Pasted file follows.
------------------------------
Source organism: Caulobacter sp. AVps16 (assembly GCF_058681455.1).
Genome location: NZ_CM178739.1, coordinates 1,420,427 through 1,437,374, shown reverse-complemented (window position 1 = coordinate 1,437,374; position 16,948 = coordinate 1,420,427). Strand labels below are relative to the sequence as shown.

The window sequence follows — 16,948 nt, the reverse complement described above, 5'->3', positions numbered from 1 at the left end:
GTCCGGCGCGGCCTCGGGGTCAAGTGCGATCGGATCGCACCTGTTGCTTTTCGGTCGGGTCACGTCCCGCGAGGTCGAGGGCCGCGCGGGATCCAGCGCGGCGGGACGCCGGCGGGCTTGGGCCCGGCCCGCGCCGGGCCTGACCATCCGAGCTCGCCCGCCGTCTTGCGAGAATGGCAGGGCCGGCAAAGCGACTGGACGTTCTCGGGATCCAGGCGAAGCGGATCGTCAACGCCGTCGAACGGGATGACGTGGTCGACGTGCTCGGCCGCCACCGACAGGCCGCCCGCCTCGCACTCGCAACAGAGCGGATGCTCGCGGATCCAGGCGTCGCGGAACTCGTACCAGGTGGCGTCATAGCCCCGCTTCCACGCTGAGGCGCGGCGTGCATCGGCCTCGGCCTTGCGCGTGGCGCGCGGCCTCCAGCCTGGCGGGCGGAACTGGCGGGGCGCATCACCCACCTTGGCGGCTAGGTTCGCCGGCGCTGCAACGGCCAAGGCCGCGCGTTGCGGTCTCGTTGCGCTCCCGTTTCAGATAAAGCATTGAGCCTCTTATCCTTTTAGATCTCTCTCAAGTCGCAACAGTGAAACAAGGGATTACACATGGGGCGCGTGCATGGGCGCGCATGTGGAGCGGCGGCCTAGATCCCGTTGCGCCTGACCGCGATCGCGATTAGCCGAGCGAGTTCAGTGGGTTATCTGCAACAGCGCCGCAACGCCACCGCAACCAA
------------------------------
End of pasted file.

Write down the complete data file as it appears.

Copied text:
Source organism: Caulobacter sp. AVps16 (assembly GCF_058681455.1).
Genome location: NZ_CM178739.1, coordinates 1,420,427 through 1,437,374, shown reverse-complemented (window position 1 = coordinate 1,437,374; position 16,948 = coordinate 1,420,427). Strand labels below are relative to the sequence as shown.

The window sequence follows — 16,948 nt, the reverse complement described above, 5'->3', positions numbered from 1 at the left end:
GTCCGGCGCGGCCTCGGGGTCAAGTGCGATCGGATCGCACCTGTTGCTTTTCGGTCGGGTCACGTCCCGCGAGGTCGAGGGCCGCGCGGGATCCAGCGCGGCGGGACGCCGGCGGGCTTGGGCCCGGCCCGCGCCGGGCCTGACCATCCGAGCTCGCCCGCCGTCTTGCGAGAATGGCAGGGCCGGCAAAGCGACTGGACGTTCTCGGGATCCAGGCGAAGCGGATCGTCAACGCCGTCGAACGGGATGACGTGGTCGACGTGCTCGGCCGCCACCGACAGGCCGCCCGCCTCGCACTCGCAACAGAGCGGATGCTCGCGGATCCAGGCGTCGCGGAACTCGTACCAGGTGGCGTCATAGCCCCGCTTCCACGCTGAGGCGCGGCGTGCATCGGCCTCGGCCTTGCGCGTGGCGCGCGGCCTCCAGCCTGGCGGGCGGAACTGGCGGGGCGCATCACCCACCTTGGCGGCTAGGTTCGCCGGCGCTGCAACGGCCAAGGCCGCGCGTTGCGGTCTCGTTGCGCTCCCGTTTCAGATAAAGCATTGAGCCTCTTATCCTTTTAGATCTCTCTCAAGTCGCAACAGTGAAACAAGGGATTACACATGGGGCGCGTGCATGGGCGCGCATGTGGAGCGGCGGCCTAGATCCCGTTGCGCCTGACCGCGATCGCGATTAGCCGAGCGAGTTCAGTGGGTTATCTGCAACAGCGCCGCAACGCCACCGCAACCAA